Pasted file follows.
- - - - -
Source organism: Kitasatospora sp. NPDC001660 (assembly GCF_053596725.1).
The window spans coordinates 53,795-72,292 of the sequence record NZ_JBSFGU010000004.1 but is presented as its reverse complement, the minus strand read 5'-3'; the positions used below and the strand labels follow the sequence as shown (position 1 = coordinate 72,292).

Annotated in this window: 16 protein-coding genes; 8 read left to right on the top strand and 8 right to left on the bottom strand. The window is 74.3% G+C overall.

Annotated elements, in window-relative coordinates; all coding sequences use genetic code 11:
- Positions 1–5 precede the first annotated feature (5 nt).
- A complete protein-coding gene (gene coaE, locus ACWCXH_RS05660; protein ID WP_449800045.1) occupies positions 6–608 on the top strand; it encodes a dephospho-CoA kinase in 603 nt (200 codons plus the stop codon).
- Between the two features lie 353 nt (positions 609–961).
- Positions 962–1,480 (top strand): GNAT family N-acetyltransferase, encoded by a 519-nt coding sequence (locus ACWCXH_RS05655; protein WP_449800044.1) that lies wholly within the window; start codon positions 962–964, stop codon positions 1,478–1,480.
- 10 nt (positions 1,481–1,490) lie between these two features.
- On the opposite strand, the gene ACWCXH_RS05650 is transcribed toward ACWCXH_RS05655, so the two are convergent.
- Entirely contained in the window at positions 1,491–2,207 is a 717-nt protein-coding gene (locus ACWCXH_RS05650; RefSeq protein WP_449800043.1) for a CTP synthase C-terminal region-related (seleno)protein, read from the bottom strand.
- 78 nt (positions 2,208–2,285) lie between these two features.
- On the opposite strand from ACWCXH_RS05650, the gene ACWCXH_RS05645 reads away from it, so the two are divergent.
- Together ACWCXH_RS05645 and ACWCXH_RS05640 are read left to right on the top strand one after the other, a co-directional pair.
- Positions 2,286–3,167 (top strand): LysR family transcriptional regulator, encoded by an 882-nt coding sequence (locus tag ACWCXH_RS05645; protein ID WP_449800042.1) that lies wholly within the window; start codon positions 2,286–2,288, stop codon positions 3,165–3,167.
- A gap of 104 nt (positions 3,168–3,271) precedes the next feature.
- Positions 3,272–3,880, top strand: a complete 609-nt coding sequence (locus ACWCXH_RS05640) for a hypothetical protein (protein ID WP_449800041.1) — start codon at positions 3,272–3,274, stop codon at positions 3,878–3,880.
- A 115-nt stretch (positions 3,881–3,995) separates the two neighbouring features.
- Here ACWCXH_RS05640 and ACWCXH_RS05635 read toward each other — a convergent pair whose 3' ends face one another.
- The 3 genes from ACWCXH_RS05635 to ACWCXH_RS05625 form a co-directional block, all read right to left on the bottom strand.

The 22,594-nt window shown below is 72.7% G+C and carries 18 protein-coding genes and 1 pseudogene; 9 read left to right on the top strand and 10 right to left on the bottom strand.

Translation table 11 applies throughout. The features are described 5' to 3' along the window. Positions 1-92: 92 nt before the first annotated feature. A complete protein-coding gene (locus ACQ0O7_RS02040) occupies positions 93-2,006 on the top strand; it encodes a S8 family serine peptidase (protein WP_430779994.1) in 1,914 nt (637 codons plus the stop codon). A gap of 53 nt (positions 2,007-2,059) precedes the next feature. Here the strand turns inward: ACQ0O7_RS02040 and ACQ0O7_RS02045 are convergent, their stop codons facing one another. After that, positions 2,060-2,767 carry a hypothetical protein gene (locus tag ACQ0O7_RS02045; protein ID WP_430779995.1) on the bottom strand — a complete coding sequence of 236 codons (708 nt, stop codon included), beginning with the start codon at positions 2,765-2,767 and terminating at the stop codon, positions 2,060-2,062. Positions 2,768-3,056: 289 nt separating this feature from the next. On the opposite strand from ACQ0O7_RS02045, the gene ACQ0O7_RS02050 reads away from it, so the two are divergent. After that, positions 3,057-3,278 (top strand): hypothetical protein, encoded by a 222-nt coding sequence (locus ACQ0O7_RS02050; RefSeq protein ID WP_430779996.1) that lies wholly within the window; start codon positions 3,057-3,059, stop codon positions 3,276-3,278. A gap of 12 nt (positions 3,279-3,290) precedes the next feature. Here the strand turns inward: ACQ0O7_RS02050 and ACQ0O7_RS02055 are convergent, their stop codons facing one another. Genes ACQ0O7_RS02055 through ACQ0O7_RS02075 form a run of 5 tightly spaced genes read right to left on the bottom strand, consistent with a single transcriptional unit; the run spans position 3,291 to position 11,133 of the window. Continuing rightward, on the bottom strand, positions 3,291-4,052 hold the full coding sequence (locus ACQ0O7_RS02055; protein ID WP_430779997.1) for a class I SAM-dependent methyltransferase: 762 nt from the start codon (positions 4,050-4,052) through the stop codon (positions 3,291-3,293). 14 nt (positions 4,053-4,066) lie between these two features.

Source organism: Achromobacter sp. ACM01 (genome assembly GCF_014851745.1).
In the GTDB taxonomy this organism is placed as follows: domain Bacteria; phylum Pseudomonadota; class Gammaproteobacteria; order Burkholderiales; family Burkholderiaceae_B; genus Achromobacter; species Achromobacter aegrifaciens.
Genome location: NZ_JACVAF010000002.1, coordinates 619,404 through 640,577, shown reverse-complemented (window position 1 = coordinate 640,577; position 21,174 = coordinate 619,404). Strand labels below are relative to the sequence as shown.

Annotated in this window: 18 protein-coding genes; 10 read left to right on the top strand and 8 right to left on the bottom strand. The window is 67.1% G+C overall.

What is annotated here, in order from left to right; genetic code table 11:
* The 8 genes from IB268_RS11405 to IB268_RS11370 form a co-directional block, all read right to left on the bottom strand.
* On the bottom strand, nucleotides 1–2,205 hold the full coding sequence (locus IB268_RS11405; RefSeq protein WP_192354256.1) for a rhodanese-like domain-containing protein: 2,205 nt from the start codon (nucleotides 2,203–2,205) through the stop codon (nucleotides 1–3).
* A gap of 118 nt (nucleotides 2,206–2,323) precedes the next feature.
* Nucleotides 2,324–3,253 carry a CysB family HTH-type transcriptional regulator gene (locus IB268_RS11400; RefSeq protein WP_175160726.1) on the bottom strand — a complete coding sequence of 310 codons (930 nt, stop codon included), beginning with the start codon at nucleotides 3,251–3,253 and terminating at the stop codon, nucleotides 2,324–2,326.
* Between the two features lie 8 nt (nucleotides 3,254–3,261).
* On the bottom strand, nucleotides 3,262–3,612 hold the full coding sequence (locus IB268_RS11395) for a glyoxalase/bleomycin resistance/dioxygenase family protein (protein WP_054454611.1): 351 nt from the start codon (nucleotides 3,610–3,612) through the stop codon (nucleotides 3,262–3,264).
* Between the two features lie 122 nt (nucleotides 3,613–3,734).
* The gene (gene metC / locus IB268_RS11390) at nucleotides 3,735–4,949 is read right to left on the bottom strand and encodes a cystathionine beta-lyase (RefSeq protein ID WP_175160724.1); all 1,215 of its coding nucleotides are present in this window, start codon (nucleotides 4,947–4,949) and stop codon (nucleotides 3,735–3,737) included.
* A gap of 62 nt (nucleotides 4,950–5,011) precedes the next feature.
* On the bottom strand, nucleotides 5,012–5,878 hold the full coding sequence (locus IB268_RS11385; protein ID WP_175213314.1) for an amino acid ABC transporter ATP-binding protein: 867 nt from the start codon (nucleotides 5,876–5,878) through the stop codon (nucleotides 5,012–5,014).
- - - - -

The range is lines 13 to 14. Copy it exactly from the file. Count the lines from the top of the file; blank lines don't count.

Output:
- On the opposite strand from ACWCXH_RS05650, the gene ACWCXH_RS05645 reads away from it, so the two are divergent.
- Together ACWCXH_RS05645 and ACWCXH_RS05640 are read left to right on the top strand one after the other, a co-directional pair.